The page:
Hello bold adventurers and welcome back to the Ancient Art Podcast. I’m your host Lucas Livingston. Back in episode 53, we explored the mythology and artistry of that demonness of Greek legend, the serpentine Gorgon Medusa. As foretold, we now delve deeper into her primal lair and confront her petrifying gaze as we closely examine a few salient works of ancient art exploring Medusa’s roots, influences, and evolutions.
A point I made in the previous discussion of Medusa was that she may not have been solely the creation of the Ancient Greeks, but that she was part of a vast inheritance of myths, religion, and imagery from the Ancient Near East and from the earlier Bronze Age Minoan and Mycenaean civilizations.  It’s been suggested that the primordial Medusa could have derived from a snake goddess, a mistress of beasts, or perhaps a solar deity.  We previously compared Medusa to the Egyptian Eye of Horus and the Egyptian snake goddess, Wadjet. As part of Archaic Greece’s inheritance from its earlier Bronze Age civilization, could the famous Minoan Snake Goddess be the prototype for the figure of Medusa?
These faience figurines of the so-called Snake Goddess were excavated from the ruins of Knossos on the island of Crete by Sir Arthur Evans in 1903. There’s scant evidence about their true nature, but they’re certainly visually striking. They’re both a little over a foot tall and are dated to c. 1,600 BC. One seems almost enveloped by coiled serpents about her arms and torso, even slithering up her tall crown, perched like the cobra of the Egyptian uraeus (although, we should note that that part is a modern reconstruction by Evans). 
The other figurine grasps writhing serpents in her outstretched arms as if in some sort of ritual dance or chant. While neither figurine has writhing snakes for hair, it’s important to note that this feature of Medusa was a much later addition. As we already read last time in Hesiod’s Theogony, perhaps the earliest written account of Medusa, there’s no mention of snakes for hair.
Just a mere thousand years later than the Minoan figurines, but at least on the same island — Crete — we have a couple fragments from a 6th century BC temple showing the typical Archaic Greek example of the grimacing Medusa. We see recoiling snakes flanking her head, and on the surviving torso of one of fragments she grasps snakes in her clenched fists with a symmetry remarkably similar to the Minoan figurines.  That said, there’s no hard and fast evidence to support a connection between the Minoan figurines and Medusa beyond just visual similarities and geographic proximity. If you want to learn more about the Minoan Snake Goddess, there’s a great essay by Christopher Witcombe at arthistoryresources.net. And also, while it’s a little dated, check out the 1911 article “Medusa, Apollo, and the Great Mother” in the American Journal of Archaeology, volume 15, number 3. There’s a link to it ancientartpodcast.org/bibliography.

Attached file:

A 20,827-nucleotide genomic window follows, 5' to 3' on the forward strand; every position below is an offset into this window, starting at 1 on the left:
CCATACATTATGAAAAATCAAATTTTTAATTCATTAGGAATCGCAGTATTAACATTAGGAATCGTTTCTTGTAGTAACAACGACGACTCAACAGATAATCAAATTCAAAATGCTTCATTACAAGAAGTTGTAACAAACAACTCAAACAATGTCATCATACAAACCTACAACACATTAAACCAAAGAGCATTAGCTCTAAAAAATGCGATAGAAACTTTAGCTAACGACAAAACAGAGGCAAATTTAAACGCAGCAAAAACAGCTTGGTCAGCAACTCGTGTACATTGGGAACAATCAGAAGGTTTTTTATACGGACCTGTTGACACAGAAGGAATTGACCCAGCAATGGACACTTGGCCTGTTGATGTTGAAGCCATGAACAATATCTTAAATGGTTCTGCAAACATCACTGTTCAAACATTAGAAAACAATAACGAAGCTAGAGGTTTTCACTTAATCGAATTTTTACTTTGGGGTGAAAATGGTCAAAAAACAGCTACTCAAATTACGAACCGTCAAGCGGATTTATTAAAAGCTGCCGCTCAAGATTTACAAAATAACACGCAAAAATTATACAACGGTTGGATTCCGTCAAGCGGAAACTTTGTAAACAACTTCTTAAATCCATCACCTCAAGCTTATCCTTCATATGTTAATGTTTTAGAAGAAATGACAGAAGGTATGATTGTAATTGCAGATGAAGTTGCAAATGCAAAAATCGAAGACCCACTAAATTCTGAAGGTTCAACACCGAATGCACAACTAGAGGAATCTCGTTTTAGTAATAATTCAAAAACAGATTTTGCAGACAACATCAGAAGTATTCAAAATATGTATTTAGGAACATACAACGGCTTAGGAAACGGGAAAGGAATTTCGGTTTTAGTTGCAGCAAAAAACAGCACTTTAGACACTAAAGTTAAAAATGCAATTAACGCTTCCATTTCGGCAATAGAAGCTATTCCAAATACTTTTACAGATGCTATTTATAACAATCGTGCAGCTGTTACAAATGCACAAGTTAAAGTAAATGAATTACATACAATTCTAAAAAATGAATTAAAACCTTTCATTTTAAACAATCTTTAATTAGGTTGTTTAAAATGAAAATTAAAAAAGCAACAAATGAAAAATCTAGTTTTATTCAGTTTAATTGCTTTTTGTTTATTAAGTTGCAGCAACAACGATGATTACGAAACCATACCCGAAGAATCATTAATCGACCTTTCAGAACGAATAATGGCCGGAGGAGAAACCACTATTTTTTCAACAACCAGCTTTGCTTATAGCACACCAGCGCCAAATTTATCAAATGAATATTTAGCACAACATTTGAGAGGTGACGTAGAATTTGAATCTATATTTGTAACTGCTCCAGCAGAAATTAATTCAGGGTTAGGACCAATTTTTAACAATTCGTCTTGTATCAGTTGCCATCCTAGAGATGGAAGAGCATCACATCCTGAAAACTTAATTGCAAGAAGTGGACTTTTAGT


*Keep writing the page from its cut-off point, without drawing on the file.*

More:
The grimacing Medusa makes her appearance throughout the Archaic Greek world. Way back in episode 5 of the Ancient Art Podcast on A Corinthian Pyxis in the Art Institute of Chicago, we were introduced to the sculptures from the pediment of the Temple to Artemis at Corfu just off the western coast of Greece. Built around 580 BC, this is the earliest known example of pedimental sculpture in Greece. The pediment is that large triangle above the entrance. Here we see Medusa with big bulging eyes and gaping mouth with lolling tongue. Tight curls of hair roll across her head ending with spitting vipers, and two thick serpents jut from behind her ears, swarming about her long braided locks cascading over her shoulders. Two more snakes are tied around her waist like a belt, facing each other similar to the grasped snakes from the contemporary temple fragment on Crete. In early examples it’s not uncommon to see Medusa in her entirety; not just as the disembodied head known as the aegis. And this Medusa is on the go, arms swinging and legs striding in the act of running. Flanking her are her two offspring, winged Pegasus and Chrysaor, who interestingly came into the world only upon Medusa’s beheading, but Greek art has a penchant for taking liberties with narrative chronology. If Medusa is thought to represent the wild mistress of beasts and feminine fury, as some have labeled her, it stands to reason here that she’d find herself decorating a temple to Artemis, the maiden goddess of the hunt, wilderness, animals, children, and childbirth.